What are Adulterants

If you are trying to disguise marijuana use, you can probably find an adulterant designed for this purpose, but if you need to disguise multiple drugs, it is likely harder and your risk of detection increases. Finally, you need to be sure that the testing being used is gas chromatography-mass spectrometry, since adulterants have little or no effect on radioimmunoassay screening.

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What are Adulterants

If you are trying to disguise marijuana use, you can probably find an adulterant designed for this purpose, but if you need to disguise multiple drugs, it is likely harder and your risk of detection increases. Finally, you need to be sure that the testing being used is gas chromatography-mass spectrometry, since adulterants have little or no effect on radioimmunoassay screening.


Adulterants are made to disguise the presence of drugs in the urine sample or confuse the tests. Adulterants may be simple household ingredients like salt, vinegar, bleach, lemon juice, etc. that are added directly to your urine sample (not intended for consumption). You can also find commercially available adulterants that claim to be more effective than simple homemade methods.

How effective are commercial adulterants? Scientists actually determined that for gas chromatography-mass spectrometry drug tests, commercial adulterants can be effective, but are no more effective than water on radioimmunoassay screening. So, whether commercial adulterants work depends on what testing methods the lab uses. The only way to find out this information is to research what testing lab your employer uses and what methods that lab uses. If you have time to be this well prepared, there are probably better ways to pass your drug test.

Adulterant risks

If you are adding an adulterant to your urine sample, rather than consuming it, health risks are very low. The bigger risk, especially in using common household products, is that tests labs routinely perform to detect adulterants are likely to identify your sample as adulterated. When a lab detects presence of suspected adulterants, your sample is likely to be marked invalid. At this point, it may be sent to other labs for further testing or you may need to supply a new urine sample under observation. It's also possible that alternative collection methods such as saliva, hair, or blood sample may be required.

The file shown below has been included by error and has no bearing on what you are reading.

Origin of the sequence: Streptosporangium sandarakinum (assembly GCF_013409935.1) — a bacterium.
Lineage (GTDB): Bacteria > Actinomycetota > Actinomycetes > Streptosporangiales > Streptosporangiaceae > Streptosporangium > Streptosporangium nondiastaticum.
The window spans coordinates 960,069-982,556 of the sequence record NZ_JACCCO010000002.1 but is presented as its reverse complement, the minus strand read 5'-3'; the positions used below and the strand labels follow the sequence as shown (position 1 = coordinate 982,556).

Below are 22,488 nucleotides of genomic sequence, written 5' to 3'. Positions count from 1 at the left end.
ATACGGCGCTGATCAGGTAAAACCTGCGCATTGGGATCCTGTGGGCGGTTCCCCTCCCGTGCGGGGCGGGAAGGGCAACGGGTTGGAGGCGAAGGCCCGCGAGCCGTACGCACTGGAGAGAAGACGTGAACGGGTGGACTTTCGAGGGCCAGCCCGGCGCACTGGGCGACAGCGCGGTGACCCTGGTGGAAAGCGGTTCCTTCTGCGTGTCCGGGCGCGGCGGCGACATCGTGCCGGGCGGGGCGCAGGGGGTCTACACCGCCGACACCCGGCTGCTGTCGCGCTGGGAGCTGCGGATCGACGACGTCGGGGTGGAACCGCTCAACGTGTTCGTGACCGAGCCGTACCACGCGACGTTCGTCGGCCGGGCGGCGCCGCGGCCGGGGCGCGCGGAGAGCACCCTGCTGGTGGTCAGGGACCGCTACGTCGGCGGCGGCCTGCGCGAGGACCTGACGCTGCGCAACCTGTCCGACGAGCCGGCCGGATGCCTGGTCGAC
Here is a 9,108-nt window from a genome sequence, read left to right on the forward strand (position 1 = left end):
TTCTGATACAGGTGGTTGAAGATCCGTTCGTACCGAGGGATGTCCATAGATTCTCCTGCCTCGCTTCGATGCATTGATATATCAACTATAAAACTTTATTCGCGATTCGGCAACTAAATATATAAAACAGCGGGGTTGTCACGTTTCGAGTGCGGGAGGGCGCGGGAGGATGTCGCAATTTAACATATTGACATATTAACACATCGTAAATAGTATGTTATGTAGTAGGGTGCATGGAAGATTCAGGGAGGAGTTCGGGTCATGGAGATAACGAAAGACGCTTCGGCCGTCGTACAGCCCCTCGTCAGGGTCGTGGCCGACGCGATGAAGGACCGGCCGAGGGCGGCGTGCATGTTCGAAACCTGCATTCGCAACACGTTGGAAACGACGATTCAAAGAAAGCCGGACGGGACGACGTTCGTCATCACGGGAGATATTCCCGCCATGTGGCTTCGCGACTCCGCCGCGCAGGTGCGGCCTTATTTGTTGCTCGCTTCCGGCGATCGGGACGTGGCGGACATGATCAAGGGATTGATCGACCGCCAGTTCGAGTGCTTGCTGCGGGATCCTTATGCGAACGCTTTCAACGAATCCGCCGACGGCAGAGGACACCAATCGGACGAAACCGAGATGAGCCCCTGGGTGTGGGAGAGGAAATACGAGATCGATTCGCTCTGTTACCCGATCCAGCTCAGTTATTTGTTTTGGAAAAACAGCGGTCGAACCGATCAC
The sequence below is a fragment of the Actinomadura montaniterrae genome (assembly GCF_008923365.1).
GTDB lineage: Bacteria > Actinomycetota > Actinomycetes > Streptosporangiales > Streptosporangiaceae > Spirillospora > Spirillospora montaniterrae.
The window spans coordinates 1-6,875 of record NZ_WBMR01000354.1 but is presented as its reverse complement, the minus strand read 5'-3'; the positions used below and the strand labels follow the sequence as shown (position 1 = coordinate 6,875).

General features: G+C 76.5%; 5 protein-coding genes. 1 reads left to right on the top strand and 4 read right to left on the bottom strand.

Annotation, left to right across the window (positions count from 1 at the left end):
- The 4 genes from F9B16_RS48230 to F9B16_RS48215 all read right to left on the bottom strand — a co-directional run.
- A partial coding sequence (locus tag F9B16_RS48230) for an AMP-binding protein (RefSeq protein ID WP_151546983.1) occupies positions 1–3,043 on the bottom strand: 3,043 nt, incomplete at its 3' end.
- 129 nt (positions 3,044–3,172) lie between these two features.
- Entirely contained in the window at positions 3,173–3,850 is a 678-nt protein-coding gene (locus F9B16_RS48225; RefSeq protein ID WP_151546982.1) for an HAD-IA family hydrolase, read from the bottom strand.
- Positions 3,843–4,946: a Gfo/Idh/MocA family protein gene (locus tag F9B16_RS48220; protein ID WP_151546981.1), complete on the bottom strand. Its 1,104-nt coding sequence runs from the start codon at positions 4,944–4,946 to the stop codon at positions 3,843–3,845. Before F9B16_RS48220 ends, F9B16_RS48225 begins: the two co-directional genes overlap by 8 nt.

You should be especially careful in consuming adulterants. Adulterants are formulated to chemically alter the consistency of your urine and safety may be a low priority. Before deciding to consume any substance designed to alter your drug test result, you should be very careful that the supplier is reputable and that ingredients are pure. There may also be limits to how frequently you can use a specific adulterant, so be sure to read all disclaimers and third party reviews.

Are adulterants effective?

Adulterants are often designed to disguise the presence of specific drugs. Depending on how much you use, glutaraldehyde may produce false-negative results for marijuana, amphetamine, methadone, benzodiazepine, and cocaine. Nitrites, peroxides, and chromates may hamper the detection of prescription drugs. Pyridinium chlorochromate (PCC) may reduce detection of morphine and marijuana, but can also increase the detection of amphetamines.

If you are trying to disguise marijuana use, you can probably find an adulterant designed for this purpose, but if you need to disguise multiple drugs, it is likely harder and your risk of detection increases. Finally, you need to be sure that the testing being used is gas chromatography-mass spectrometry, since adulterants have little or no effect on radioimmunoassay screening.